Archive for September, 2008
I’m pleased I’ve been asked to present at Virtual Worlds 2008 at Stirling University in Scotland, on the subject: Worlds Apart: Inclusion benefits and barriers of Virtual Personae.
It’s been organised by JISC, a government financed organisation that supports and enhances the use of technology in UK education.
My pitch is below:
As well as providing the opportunity to deliver to students social and spatial scenarios which would be impossible or extremely costly to simulate in real life, the buffer of a virtual persona produces many other benefits pertaining to social interaction. These range from combating shyness and reluctance to engage in face-to-face discussion through to autistic spectrum characteristics. But the stripping away of a lot of the established methods, protocols and habits of communication and learning approaches is not always a win-win. It is possible that there are as many inclusion barriers as benefits, and this session attempts to present the key issues in this contentious area.
A convenient lie..?
I was chatting with an intelligent and affable colleague the other day about global warming. I tended towards the orthodox view that we’ve had it, he believes global warming isn’t man made; just one part of a long history of normal global variations.
The thing is, if the global warming argument is wrong then we all clean up our acts and nothing changes then so what? But if we don’t change anything and they were right then it’ll be way too late to fix the problem. You don’t gamble with the ground beneath your feet or the air you breathe so there is really only one choice. Act.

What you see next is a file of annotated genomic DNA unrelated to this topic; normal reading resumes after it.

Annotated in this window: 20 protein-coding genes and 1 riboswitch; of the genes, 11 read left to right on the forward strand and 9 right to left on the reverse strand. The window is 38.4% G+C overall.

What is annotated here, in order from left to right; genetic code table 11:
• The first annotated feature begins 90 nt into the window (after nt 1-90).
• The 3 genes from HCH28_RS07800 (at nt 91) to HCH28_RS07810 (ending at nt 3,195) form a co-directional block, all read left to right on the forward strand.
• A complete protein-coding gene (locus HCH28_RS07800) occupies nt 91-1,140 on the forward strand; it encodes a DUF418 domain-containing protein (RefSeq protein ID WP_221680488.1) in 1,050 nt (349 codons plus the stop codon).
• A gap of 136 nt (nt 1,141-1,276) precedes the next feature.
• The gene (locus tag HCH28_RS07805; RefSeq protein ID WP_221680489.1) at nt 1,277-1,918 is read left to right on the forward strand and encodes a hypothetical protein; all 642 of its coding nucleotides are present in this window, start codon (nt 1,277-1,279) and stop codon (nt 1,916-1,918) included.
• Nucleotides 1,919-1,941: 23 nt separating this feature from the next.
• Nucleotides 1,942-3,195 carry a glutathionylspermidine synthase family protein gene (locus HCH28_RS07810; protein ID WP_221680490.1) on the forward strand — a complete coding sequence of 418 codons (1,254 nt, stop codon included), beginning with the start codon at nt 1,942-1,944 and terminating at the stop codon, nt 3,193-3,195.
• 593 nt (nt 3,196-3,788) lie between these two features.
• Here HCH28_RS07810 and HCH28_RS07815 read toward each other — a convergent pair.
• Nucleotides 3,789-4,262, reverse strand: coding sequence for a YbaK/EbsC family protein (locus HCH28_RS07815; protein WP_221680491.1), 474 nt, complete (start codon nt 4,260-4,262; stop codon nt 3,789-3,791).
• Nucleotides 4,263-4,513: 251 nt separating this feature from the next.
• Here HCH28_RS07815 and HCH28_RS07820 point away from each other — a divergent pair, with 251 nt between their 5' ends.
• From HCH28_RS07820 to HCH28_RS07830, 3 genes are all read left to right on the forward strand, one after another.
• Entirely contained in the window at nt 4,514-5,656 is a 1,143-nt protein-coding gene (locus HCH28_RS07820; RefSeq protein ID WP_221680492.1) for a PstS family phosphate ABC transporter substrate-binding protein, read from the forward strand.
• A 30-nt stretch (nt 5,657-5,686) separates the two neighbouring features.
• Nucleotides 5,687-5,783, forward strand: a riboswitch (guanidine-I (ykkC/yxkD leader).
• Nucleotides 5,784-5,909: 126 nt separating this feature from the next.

You and I know that most people would rather NOT change if confronted with a choice. So on that basis which theory would you think will be most supported for the wrong reasons?
ALT-C 2008 is a huge 3-day conference run by the Association for Learning Technology. Due to too little signage mixed with Leeds Universities ‘incredible’ campus led to Kafka-esq hopelessness when getting from place to place. The conference is though a treasure trove of opinion, application, theory and discussion of all things technical as applied to teaching in FE/HE. The only thing it sometimes it struggles to deliver (and the same goes for all similar endevours) measurable evidence of success in improving the student learning experience. WE all know it helps and the students like it – but like everybody else learning technologists need to be able to prove it.
Here’s the problem: Any method of teaching has to prove deep meaningful learning has taken place. This is not better grades or exam results, happy students or more students or anything similar. Most practioners will settle for this list and i have plenty of sympathy for that view. – it is in one sense what we’re all here for.
Anyway here is some of the things i encountered: (more…)